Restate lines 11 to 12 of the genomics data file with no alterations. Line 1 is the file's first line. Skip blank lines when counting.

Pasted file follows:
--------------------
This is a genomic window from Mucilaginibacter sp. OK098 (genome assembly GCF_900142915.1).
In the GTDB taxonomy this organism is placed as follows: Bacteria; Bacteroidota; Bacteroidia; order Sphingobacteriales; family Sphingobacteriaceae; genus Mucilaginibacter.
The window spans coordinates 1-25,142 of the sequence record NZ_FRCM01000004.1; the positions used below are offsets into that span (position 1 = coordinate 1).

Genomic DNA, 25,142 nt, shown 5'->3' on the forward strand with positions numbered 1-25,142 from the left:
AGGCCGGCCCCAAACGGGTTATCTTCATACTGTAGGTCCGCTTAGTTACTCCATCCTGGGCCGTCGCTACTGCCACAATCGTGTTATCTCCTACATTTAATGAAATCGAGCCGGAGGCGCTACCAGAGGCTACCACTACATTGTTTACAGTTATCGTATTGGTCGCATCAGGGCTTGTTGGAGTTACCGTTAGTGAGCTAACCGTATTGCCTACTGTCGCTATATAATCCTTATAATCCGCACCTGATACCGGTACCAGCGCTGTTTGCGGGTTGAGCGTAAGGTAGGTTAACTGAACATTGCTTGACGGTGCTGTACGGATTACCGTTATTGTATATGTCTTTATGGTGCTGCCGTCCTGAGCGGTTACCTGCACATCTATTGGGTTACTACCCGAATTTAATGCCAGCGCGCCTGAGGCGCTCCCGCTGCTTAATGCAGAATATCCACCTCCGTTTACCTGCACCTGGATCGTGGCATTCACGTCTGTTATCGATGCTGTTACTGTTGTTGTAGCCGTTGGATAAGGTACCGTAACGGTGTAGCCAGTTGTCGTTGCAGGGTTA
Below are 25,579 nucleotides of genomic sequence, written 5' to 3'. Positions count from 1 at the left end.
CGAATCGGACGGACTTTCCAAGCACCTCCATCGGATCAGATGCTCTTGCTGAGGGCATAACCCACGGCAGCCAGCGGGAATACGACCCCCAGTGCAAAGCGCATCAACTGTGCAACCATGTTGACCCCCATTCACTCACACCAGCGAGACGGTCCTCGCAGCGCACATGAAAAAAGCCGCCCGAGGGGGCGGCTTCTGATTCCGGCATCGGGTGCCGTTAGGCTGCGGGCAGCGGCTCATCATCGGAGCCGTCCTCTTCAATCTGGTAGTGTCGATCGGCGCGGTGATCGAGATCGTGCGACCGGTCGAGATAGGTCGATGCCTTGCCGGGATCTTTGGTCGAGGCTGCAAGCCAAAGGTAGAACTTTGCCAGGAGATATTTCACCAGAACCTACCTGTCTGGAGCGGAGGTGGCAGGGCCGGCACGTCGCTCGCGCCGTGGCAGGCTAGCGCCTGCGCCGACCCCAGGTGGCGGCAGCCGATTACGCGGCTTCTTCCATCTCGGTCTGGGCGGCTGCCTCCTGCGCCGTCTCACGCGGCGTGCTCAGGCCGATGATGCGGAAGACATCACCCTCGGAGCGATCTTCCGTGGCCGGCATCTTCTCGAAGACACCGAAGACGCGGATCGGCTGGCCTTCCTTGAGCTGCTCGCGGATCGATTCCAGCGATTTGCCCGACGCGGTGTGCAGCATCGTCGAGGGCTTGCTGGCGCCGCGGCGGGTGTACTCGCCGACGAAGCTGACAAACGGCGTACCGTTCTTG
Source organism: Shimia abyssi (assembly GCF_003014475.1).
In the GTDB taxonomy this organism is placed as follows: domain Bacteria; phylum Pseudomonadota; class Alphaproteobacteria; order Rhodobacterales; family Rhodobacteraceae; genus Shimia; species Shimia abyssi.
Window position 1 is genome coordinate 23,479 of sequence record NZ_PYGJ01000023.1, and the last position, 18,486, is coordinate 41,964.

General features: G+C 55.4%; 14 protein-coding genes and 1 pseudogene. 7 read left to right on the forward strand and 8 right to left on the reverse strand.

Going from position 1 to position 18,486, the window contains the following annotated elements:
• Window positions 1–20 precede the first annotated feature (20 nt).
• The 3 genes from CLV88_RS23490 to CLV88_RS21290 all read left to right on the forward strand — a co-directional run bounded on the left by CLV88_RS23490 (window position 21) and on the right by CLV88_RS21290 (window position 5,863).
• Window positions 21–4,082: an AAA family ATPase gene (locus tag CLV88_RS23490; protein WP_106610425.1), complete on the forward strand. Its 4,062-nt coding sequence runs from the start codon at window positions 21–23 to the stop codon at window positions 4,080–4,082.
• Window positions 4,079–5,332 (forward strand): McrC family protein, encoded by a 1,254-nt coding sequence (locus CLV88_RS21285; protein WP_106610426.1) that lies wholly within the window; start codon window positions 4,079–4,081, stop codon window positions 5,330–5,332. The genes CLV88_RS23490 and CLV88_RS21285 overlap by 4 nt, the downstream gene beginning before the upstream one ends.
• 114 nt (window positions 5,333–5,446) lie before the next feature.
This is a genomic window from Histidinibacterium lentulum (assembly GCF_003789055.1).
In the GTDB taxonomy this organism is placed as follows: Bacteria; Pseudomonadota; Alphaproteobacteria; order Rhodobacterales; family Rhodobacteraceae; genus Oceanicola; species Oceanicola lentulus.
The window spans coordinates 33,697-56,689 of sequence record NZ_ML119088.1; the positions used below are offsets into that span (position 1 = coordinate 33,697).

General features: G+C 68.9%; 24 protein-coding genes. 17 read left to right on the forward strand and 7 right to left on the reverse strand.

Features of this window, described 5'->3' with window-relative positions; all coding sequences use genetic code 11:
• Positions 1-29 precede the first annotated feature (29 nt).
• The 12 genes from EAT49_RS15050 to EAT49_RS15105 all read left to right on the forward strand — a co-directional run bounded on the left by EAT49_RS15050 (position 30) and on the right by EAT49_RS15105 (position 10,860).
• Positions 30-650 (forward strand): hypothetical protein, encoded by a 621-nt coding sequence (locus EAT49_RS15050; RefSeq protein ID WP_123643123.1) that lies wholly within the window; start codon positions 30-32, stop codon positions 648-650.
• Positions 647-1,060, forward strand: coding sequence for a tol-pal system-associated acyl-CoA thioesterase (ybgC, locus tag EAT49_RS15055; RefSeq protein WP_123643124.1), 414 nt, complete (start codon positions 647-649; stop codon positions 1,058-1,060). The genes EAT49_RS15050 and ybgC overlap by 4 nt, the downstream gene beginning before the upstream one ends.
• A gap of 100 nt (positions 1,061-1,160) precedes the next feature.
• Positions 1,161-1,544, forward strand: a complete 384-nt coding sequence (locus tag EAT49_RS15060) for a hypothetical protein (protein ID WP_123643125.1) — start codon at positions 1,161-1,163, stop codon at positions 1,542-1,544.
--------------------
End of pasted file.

General features: G+C 55.4%; 14 protein-coding genes and 1 pseudogene. 7 read left to right on the forward strand and 8 right to left on the reverse strand.

Going from position 1 to position 18,486, the window contains the following annotated elements: